Latifat AbifarinCongratulations to Latifat Abifarin for Winning the April 2021 Barefoot Writing Challenge! (Your $100 prize is on its way!)

The challenge was to write an essay that answered this prompt:

April is National Poetry Month. Tell us about your favorite poem or poet and why you like it/them.

Latifat shared her experience of going against her country’s norms and instead listening to her heart. Enjoy her inspiring submission:


I sat in class as I watched my teacher write the poem on the board. The first line, “Two roads diverged in a yellow wood,” caught my attention. I looked up, paying attention to every word as he wrote them on the whiteboard.

It began to make sense, my decision two years earlier. I come from a country where being intelligent means you have to choose from a set of careers because they guarantee you a good life and it would be a waste to use your brilliance in a different area.

It was the beginning of the Senior Secondary School year, and I was in front of two different roads — I could choose to be a science major or an arts major. There were three choices, actually, but there was no question about the two most important ones for me.

The first term had allowed us to be a part of all three departments and study their core subjects. Although I enjoyed the science-based subjects, the arts were my calling.

At the end of the term, we were allowed to choose our departments going forward, and it seemed without question, based on my performance, that I’d be choosing the sciences. It came as a shock when my parents asked me before I left home for school, “What would you choose?” and I answered, “I’m going to the art class.”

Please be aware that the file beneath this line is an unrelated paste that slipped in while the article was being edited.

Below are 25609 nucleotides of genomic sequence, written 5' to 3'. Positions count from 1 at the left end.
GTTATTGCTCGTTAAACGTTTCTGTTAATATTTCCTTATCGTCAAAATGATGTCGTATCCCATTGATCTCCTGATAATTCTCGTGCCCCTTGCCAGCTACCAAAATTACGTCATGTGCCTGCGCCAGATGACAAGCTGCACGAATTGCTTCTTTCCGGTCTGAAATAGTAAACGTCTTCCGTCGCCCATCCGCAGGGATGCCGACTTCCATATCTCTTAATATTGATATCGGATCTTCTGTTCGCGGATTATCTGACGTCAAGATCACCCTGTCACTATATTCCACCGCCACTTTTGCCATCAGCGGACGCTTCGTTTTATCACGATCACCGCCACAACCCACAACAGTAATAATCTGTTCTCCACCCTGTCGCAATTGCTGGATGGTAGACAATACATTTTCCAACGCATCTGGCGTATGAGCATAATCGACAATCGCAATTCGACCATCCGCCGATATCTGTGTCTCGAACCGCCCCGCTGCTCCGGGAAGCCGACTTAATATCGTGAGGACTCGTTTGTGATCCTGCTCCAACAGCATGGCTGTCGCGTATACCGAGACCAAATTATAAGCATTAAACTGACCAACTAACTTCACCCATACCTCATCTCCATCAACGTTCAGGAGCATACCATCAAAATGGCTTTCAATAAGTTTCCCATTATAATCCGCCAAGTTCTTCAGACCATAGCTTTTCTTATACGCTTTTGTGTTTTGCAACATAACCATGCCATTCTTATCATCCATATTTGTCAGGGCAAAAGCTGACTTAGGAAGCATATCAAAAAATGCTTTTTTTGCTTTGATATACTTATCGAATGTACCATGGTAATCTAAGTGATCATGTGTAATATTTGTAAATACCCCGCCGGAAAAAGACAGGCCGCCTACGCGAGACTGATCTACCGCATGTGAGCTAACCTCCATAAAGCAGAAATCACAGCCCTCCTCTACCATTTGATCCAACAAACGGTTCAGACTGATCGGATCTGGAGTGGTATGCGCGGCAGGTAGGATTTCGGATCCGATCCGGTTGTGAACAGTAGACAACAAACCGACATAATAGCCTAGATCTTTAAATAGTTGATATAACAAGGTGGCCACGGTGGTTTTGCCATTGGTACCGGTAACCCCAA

My parents asked me if I was sure, and I answered affirmatively.

In my country, Nigeria, smart and bright young students were to choose the sciences. It was an unwritten rule. This would pave your “road” to becoming a doctor, engineer, or pilot, or pursuing some other career regarded with prestige, and that would guarantee you a good life. I said no to these.

The arts department was regarded as a department for jokers, students who weren’t sure about what they wanted. I knew what I wanted — to make a lasting impact through the arts and humanities using my intellect and creative abilities.

The principal looked at me in shock later in school as I reiterated my choice: “I prefer the arts department, sir.”

“Why? Your results here show that you excelled in all departments. Even if you are not going to the science department, it would be great to choose the commercial department.”

“Why, sir?”

“That way, you can still become an accountant or financial auditor.”

I smiled. “I’ll stick with the arts department, sir.”

“If you say so. That’s all. You may go.”

I was happy I’d been allowed to take the road less traveled by. In subsequent terms, the core science subject teachers never failed to lecture me on how I was making the biggest mistake of my life any chance they got.

I instantly knew this would be my favorite poem for years to come once it had been entirely written on the board.

I took the one less traveled by,

And that has made all the difference.